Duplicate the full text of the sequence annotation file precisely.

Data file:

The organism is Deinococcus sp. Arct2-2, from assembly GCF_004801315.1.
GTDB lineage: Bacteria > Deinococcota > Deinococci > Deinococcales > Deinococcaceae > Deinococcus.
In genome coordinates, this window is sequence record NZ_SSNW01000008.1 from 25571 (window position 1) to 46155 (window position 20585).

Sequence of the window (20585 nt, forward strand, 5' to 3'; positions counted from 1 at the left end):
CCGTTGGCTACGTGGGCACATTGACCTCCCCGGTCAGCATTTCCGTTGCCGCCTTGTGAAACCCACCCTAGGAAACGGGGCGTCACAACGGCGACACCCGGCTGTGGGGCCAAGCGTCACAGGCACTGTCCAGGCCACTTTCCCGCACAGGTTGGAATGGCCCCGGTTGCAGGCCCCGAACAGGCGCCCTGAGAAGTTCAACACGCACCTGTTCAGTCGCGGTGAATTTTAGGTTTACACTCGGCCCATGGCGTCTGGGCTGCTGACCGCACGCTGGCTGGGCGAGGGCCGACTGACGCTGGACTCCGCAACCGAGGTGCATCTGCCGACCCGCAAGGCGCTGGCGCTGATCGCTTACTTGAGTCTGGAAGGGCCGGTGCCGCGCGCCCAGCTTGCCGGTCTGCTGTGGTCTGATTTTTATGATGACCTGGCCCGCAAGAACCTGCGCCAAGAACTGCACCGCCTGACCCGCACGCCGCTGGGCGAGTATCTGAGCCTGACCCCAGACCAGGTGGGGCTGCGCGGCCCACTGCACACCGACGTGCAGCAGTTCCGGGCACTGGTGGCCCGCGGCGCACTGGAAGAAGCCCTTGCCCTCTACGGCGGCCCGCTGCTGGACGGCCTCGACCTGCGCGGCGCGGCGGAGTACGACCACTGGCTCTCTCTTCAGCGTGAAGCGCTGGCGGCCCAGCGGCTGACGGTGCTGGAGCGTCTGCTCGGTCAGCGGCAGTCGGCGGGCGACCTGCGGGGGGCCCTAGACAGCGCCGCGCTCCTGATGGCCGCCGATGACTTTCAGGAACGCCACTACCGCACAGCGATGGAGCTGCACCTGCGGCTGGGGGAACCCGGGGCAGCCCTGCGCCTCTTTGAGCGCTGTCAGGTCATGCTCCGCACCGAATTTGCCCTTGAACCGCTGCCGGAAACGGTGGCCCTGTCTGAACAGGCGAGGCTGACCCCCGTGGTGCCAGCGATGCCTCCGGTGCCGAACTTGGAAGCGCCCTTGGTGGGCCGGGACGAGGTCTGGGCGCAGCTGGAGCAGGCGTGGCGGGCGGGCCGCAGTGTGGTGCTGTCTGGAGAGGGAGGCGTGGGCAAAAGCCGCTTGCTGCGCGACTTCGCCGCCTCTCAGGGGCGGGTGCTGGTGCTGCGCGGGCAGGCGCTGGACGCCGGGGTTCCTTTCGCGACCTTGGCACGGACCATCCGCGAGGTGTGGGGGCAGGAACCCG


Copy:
The organism is Deinococcus sp. Arct2-2, from assembly GCF_004801315.1.
GTDB lineage: Bacteria > Deinococcota > Deinococci > Deinococcales > Deinococcaceae > Deinococcus.
In genome coordinates, this window is sequence record NZ_SSNW01000008.1 from 25571 (window position 1) to 46155 (window position 20585).

Sequence of the window (20585 nt, forward strand, 5' to 3'; positions counted from 1 at the left end):
CCGTTGGCTACGTGGGCACATTGACCTCCCCGGTCAGCATTTCCGTTGCCGCCTTGTGAAACCCACCCTAGGAAACGGGGCGTCACAACGGCGACACCCGGCTGTGGGGCCAAGCGTCACAGGCACTGTCCAGGCCACTTTCCCGCACAGGTTGGAATGGCCCCGGTTGCAGGCCCCGAACAGGCGCCCTGAGAAGTTCAACACGCACCTGTTCAGTCGCGGTGAATTTTAGGTTTACACTCGGCCCATGGCGTCTGGGCTGCTGACCGCACGCTGGCTGGGCGAGGGCCGACTGACGCTGGACTCCGCAACCGAGGTGCATCTGCCGACCCGCAAGGCGCTGGCGCTGATCGCTTACTTGAGTCTGGAAGGGCCGGTGCCGCGCGCCCAGCTTGCCGGTCTGCTGTGGTCTGATTTTTATGATGACCTGGCCCGCAAGAACCTGCGCCAAGAACTGCACCGCCTGACCCGCACGCCGCTGGGCGAGTATCTGAGCCTGACCCCAGACCAGGTGGGGCTGCGCGGCCCACTGCACACCGACGTGCAGCAGTTCCGGGCACTGGTGGCCCGCGGCGCACTGGAAGAAGCCCTTGCCCTCTACGGCGGCCCGCTGCTGGACGGCCTCGACCTGCGCGGCGCGGCGGAGTACGACCACTGGCTCTCTCTTCAGCGTGAAGCGCTGGCGGCCCAGCGGCTGACGGTGCTGGAGCGTCTGCTCGGTCAGCGGCAGTCGGCGGGCGACCTGCGGGGGGCCCTAGACAGCGCCGCGCTCCTGATGGCCGCCGATGACTTTCAGGAACGCCACTACCGCACAGCGATGGAGCTGCACCTGCGGCTGGGGGAACCCGGGGCAGCCCTGCGCCTCTTTGAGCGCTGTCAGGTCATGCTCCGCACCGAATTTGCCCTTGAACCGCTGCCGGAAACGGTGGCCCTGTCTGAACAGGCGAGGCTGACCCCCGTGGTGCCAGCGATGCCTCCGGTGCCGAACTTGGAAGCGCCCTTGGTGGGCCGGGACGAGGTCTGGGCGCAGCTGGAGCAGGCGTGGCGGGCGGGCCGCAGTGTGGTGCTGTCTGGAGAGGGAGGCGTGGGCAAAAGCCGCTTGCTGCGCGACTTCGCCGCCTCTCAGGGGCGGGTGCTGGTGCTGCGCGGGCAGGCGCTGGACGCCGGGGTTCCTTTCGCGACCTTGGCACGGACCATCCGCGAGGTGTGGGGGCAGGAACCCG